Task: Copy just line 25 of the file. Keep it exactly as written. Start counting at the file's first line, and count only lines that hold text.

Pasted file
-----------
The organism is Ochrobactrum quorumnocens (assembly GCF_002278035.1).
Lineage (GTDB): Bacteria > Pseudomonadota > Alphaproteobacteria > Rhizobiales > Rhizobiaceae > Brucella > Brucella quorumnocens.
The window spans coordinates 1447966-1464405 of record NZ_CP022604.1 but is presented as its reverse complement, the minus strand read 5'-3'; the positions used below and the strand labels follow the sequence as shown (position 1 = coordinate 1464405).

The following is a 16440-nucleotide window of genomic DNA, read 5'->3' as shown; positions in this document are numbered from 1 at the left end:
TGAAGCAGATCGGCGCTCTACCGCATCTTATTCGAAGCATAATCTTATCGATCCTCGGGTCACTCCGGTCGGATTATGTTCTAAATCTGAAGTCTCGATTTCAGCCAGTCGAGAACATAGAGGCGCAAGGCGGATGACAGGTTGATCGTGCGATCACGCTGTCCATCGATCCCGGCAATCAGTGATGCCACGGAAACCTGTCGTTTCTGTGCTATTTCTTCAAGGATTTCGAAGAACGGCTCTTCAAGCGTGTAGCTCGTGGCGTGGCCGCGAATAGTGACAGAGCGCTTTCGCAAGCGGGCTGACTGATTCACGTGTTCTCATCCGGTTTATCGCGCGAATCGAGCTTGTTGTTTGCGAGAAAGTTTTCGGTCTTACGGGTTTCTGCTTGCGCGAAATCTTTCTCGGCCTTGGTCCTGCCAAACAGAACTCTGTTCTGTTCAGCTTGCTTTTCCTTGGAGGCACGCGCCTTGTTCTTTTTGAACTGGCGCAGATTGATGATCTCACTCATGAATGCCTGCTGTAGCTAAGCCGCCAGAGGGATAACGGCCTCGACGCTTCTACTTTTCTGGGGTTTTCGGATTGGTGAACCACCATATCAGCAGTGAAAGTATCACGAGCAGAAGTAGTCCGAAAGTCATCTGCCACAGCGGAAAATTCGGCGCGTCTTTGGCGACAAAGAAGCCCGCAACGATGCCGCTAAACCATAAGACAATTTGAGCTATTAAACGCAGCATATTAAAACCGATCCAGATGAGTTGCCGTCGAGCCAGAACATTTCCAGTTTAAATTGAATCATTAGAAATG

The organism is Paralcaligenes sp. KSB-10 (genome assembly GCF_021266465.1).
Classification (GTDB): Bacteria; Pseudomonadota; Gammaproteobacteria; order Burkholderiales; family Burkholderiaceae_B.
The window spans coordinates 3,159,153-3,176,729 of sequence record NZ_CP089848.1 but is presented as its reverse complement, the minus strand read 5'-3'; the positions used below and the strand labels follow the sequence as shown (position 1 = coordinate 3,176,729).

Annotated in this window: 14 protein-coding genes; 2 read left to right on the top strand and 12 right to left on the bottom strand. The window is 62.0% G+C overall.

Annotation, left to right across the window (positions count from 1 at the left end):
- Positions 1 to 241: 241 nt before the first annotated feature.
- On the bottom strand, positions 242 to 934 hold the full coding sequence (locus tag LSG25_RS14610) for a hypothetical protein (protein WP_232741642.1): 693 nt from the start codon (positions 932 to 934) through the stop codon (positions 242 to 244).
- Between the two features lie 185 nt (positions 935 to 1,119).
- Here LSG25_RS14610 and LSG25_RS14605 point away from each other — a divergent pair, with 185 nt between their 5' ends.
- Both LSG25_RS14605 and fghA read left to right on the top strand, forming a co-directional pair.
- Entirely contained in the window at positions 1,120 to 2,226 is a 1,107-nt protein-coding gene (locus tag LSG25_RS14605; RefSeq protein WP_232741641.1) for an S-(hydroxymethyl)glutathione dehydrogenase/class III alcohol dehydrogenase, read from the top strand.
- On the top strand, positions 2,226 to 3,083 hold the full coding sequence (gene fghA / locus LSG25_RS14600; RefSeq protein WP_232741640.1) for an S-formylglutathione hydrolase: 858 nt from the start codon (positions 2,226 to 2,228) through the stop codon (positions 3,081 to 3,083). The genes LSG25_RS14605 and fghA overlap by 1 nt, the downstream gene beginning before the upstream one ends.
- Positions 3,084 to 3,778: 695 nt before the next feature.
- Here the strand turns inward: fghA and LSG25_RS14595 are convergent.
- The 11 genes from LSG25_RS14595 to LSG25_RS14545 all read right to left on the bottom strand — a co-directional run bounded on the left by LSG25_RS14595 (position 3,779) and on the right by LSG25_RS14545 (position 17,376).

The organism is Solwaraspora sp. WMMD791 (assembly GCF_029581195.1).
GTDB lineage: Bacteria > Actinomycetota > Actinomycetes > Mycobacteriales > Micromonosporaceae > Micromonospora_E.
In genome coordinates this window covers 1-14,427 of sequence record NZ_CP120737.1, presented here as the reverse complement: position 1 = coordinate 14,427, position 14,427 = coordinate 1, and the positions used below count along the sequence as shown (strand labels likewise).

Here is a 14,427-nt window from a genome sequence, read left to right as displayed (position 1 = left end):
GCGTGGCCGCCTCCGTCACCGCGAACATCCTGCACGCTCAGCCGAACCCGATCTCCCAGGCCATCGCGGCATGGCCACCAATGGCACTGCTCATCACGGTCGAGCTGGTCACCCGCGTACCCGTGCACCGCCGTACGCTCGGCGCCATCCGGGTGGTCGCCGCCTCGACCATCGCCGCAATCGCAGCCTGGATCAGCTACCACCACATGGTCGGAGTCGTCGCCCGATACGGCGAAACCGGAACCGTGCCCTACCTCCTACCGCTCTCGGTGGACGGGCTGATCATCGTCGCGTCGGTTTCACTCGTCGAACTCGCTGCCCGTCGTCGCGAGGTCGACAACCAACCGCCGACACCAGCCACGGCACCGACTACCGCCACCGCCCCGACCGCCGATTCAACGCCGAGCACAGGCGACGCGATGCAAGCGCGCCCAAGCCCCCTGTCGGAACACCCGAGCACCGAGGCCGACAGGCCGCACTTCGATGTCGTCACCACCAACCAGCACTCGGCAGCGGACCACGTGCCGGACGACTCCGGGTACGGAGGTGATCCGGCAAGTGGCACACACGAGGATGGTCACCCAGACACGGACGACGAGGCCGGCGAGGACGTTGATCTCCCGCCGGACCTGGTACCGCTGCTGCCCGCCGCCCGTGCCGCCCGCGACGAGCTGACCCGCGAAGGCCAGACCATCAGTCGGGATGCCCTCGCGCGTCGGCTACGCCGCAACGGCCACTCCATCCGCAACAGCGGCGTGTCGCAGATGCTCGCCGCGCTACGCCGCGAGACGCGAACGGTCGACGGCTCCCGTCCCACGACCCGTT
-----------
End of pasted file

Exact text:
GCGTGGCCGCCTCCGTCACCGCGAACATCCTGCACGCTCAGCCGAACCCGATCTCCCAGGCCATCGCGGCATGGCCACCAATGGCACTGCTCATCACGGTCGAGCTGGTCACCCGCGTACCCGTGCACCGCCGTACGCTCGGCGCCATCCGGGTGGTCGCCGCCTCGACCATCGCCGCAATCGCAGCCTGGATCAGCTACCACCACATGGTCGGAGTCGTCGCCCGATACGGCGAAACCGGAACCGTGCCCTACCTCCTACCGCTCTCGGTGGACGGGCTGATCATCGTCGCGTCGGTTTCACTCGTCGAACTCGCTGCCCGTCGTCGCGAGGTCGACAACCAACCGCCGACACCAGCCACGGCACCGACTACCGCCACCGCCCCGACCGCCGATTCAACGCCGAGCACAGGCGACGCGATGCAAGCGCGCCCAAGCCCCCTGTCGGAACACCCGAGCACCGAGGCCGACAGGCCGCACTTCGATGTCGTCACCACCAACCAGCACTCGGCAGCGGACCACGTGCCGGACGACTCCGGGTACGGAGGTGATCCGGCAAGTGGCACACACGAGGATGGTCACCCAGACACGGACGACGAGGCCGGCGAGGACGTTGATCTCCCGCCGGACCTGGTACCGCTGCTGCCCGCCGCCCGTGCCGCCCGCGACGAGCTGACCCGCGAAGGCCAGACCATCAGTCGGGATGCCCTCGCGCGTCGGCTACGCCGCAACGGCCACTCCATCCGCAACAGCGGCGTGTCGCAGATGCTCGCCGCGCTACGCCGCGAGACGCGAACGGTCGACGGCTCCCGTCCCACGACCCGTT